Crime fiction has held a key spot in book sales for decades, now. Changing tastes may have seen a switch from detective stories in English country manors to blood-soaked thrillers on the mean streets of New York, but at their heart sits the puzzle that people still clamour for. It was in the 1920s and 1930s, however, that detective fiction took off in a big way, with figures like Agatha Christie, G. K. Chesterton, Anthony Berkeley and Ngaio Marsh enjoying incredible fame and success with their detectives. But they were far from the only ones, and their novels were not as cosy and conventional as many people now believe they were. The greatest detective writers of the age needed an outlet, and together they formed the Detection Club, an exclusive London society for all the luminaries of the genre. This is their story.

As regular readers of the blog will know, I am an enormous fan of murder mysteries, particularly those of the Golden Age, and this book was therefore an inevitability for me. It explores the history of the club and discusses the world of detective fiction when it was at its peak between the two world wars. Combining literary criticism, true crime, biography and trivia, Martin Edwards – the current President of the Detection Club – takes us into the society’s inner workings to meet and mingle with the superstars of the age and learn about their lives, all of which seemed just as fascinating and mysterious as their novels.

Top of the class, of course, sit Dorothy L. Sayers, Anthony Berkeley and, naturally, Agatha Christie. Each of them remains well known today, but they were all fascinating people with murder on their minds. Each of them also took a secret with them to the grave, and in the case of Christie and her disappearance, the puzzle yet to be resolved. But while much of the biography focuses on these three superstars, we also get to spend time with others of the group including G. K. Chesterston, partners in writing and matrimony G. D. H. Cole and Margaret Cole, Freeman Wills Crofts, Helen Simpson, Gladys Mitchell, Baroness Orczy, E. C. R. Lorac, Val Gielgud and even, perhaps surprisingly, A. A. Milne, who wrote one detective novel that was deemed brilliant enough to allow him membership. We also get to experience second-hand the initiation ceremony of the group which involved a skull with glowing red eyes and a solemn oath that promise not to make use of “Divine Revelation, Feminine Intuition, Mumbo Jumbo, Jiggery-Pokery, Coincidence, or Act of God”.

The book uncovers not only the mysteries of this group, but also does away with all stereotypes and assumptions made about the genre from people who clearly have never read any. Many of the books are these days labelled “cosy crime”, a term I’ve definitely used too, but when you look properly, there is absolutely nothing cosy about these. Across thousands of novels, the authors discussed everything from religion and the death penalty, to extramarital sex, fetishes, suicide, Nazism, justice, and feminism. They get typified as being uptight, conservative members of society and while some of them definitely were, their numbers included many people on the political left. Some were university educated, others had had no official schooling at all. Some were wealthy, others struggling. Some shy and retiring, some gregarious and gossipy (I’m looking at you Christianna Brand). Among them, all they had in common was a love of writing detective fiction.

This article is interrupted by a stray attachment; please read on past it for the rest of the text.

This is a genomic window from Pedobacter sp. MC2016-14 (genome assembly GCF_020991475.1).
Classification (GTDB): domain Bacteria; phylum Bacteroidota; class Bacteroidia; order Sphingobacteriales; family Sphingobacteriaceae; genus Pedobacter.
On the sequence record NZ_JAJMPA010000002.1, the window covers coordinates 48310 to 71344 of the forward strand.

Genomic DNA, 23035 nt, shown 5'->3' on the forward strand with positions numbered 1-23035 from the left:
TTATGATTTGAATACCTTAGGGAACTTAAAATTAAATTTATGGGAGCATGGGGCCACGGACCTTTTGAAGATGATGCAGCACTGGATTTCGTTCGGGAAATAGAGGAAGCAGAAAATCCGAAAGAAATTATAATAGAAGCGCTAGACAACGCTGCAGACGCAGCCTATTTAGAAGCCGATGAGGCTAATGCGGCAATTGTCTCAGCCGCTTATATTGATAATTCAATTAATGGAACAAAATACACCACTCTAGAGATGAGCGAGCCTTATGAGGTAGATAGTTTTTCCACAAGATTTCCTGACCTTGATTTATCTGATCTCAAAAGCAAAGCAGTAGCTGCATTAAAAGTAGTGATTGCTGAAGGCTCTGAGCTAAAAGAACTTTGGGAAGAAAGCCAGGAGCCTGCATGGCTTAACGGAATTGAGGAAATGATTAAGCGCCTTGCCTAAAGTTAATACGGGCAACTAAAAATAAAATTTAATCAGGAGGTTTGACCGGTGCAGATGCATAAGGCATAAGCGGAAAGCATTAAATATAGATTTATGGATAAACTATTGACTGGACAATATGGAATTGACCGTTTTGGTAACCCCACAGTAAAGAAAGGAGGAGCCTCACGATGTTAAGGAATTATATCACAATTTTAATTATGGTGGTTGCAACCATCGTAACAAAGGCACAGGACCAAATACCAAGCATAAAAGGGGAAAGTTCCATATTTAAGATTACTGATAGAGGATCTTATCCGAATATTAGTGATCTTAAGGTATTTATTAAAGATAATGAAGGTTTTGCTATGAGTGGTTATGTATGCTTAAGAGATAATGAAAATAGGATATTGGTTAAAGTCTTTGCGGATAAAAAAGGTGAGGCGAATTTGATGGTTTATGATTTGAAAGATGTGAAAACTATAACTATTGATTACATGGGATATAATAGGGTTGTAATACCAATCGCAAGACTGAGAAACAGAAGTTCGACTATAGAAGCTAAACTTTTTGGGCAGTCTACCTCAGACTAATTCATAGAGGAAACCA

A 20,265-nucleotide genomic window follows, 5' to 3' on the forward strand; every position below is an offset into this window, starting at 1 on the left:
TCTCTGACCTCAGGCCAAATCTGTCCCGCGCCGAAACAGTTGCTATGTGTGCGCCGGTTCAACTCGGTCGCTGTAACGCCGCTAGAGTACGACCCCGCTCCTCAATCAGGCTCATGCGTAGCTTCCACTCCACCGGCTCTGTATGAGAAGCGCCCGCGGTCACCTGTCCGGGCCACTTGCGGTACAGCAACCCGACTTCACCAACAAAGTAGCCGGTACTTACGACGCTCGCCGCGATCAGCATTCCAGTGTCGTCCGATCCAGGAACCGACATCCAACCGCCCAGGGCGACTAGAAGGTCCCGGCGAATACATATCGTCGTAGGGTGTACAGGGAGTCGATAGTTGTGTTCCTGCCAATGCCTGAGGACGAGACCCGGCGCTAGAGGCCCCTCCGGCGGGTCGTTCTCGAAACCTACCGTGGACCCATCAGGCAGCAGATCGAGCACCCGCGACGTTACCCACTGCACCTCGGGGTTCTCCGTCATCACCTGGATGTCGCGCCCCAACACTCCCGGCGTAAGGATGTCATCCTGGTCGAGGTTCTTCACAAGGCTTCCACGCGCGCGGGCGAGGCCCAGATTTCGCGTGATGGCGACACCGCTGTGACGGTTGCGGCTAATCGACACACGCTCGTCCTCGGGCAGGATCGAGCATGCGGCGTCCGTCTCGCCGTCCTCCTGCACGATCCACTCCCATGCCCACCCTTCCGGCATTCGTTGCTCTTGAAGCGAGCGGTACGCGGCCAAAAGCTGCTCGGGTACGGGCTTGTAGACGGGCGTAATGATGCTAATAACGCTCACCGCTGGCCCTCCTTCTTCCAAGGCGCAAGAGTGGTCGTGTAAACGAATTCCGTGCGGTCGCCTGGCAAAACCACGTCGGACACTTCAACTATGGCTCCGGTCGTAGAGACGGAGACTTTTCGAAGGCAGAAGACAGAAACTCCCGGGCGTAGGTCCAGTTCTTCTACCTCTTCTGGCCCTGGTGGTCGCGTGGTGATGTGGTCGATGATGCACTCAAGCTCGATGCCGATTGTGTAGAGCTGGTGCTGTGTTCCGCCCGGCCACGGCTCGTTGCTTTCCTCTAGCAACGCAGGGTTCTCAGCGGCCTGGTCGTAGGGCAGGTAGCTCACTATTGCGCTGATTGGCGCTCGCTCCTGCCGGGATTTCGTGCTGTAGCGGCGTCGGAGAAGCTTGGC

It’s a heartwarming book in many ways, as Edwards delves into the relationships between the members of the Detection Club, he uncovers evidence that they all had a strong bond with one another, referencing one another in their books, jumping to each others’ defence when they got a bad review, and even collaborating to write books together to raise funds for the club. They enjoyed discussing murder together, sharing ideas, and trying to solve true crime cases that the police had failed to find answers to.

This book is really quite something and, as Edwards himself says, it’s impossible to cover everything about these people and their projects, but it’s nonetheless a pretty comprehensive introduction. With something interesting on every page, rare photographs, and some genuinely funny stories and phrases too (a particular favourite is, “…Agatha Christie, a quiet, pleasant woman who was easy to read unless you wanted to know what was going on in her mind.”) it’s a real treasure for anyone interested in crime, either factual or fictional.

My second novel, The Third Wheel, is now available on Amazon and Waterstones! It tells the story of Dexter, a twenty-something teacher who is struggling with the fact that he alone among his friends is single and isn’t ready to grow up. But when aliens invade, it puts a lot of his problems into perspective. Mixing comedy, science fiction and horror, the novel promises to have something for everyone. I hope you’ll check it out!